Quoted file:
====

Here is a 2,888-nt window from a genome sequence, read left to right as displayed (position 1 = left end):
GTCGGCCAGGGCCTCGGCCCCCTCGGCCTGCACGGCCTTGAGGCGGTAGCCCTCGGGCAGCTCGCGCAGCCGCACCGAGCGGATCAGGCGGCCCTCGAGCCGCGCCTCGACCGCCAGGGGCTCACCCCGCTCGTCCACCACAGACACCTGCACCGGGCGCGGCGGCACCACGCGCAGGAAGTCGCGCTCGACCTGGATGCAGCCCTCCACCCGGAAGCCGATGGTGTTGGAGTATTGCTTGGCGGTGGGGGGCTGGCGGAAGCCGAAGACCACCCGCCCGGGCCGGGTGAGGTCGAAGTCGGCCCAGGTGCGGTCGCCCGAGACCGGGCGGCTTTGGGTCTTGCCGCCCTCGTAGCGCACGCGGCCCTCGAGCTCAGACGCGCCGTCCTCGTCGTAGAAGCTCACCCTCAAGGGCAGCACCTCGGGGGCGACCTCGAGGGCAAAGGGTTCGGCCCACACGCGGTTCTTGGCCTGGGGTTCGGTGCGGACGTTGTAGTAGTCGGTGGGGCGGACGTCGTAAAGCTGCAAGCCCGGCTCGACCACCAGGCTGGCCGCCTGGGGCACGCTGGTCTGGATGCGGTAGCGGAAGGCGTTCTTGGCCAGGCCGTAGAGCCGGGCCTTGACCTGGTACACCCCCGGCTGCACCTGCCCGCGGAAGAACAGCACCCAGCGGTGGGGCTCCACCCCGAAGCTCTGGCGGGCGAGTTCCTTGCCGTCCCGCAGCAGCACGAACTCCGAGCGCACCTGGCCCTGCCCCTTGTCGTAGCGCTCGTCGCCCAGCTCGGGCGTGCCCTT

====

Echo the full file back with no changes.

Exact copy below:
Here is a 2,888-nt window from a genome sequence, read left to right as displayed (position 1 = left end):
GTCGGCCAGGGCCTCGGCCCCCTCGGCCTGCACGGCCTTGAGGCGGTAGCCCTCGGGCAGCTCGCGCAGCCGCACCGAGCGGATCAGGCGGCCCTCGAGCCGCGCCTCGACCGCCAGGGGCTCACCCCGCTCGTCCACCACAGACACCTGCACCGGGCGCGGCGGCACCACGCGCAGGAAGTCGCGCTCGACCTGGATGCAGCCCTCCACCCGGAAGCCGATGGTGTTGGAGTATTGCTTGGCGGTGGGGGGCTGGCGGAAGCCGAAGACCACCCGCCCGGGCCGGGTGAGGTCGAAGTCGGCCCAGGTGCGGTCGCCCGAGACCGGGCGGCTTTGGGTCTTGCCGCCCTCGTAGCGCACGCGGCCCTCGAGCTCAGACGCGCCGTCCTCGTCGTAGAAGCTCACCCTCAAGGGCAGCACCTCGGGGGCGACCTCGAGGGCAAAGGGTTCGGCCCACACGCGGTTCTTGGCCTGGGGTTCGGTGCGGACGTTGTAGTAGTCGGTGGGGCGGACGTCGTAAAGCTGCAAGCCCGGCTCGACCACCAGGCTGGCCGCCTGGGGCACGCTGGTCTGGATGCGGTAGCGGAAGGCGTTCTTGGCCAGGCCGTAGAGCCGGGCCTTGACCTGGTACACCCCCGGCTGCACCTGCCCGCGGAAGAACAGCACCCAGCGGTGGGGCTCCACCCCGAAGCTCTGGCGGGCGAGTTCCTTGCCGTCCCGCAGCAGCACGAACTCCGAGCGCACCTGGCCCTGCCCCTTGTCGTAGCGCTCGTCGCCCAGCTCGGGCGTGCCCTT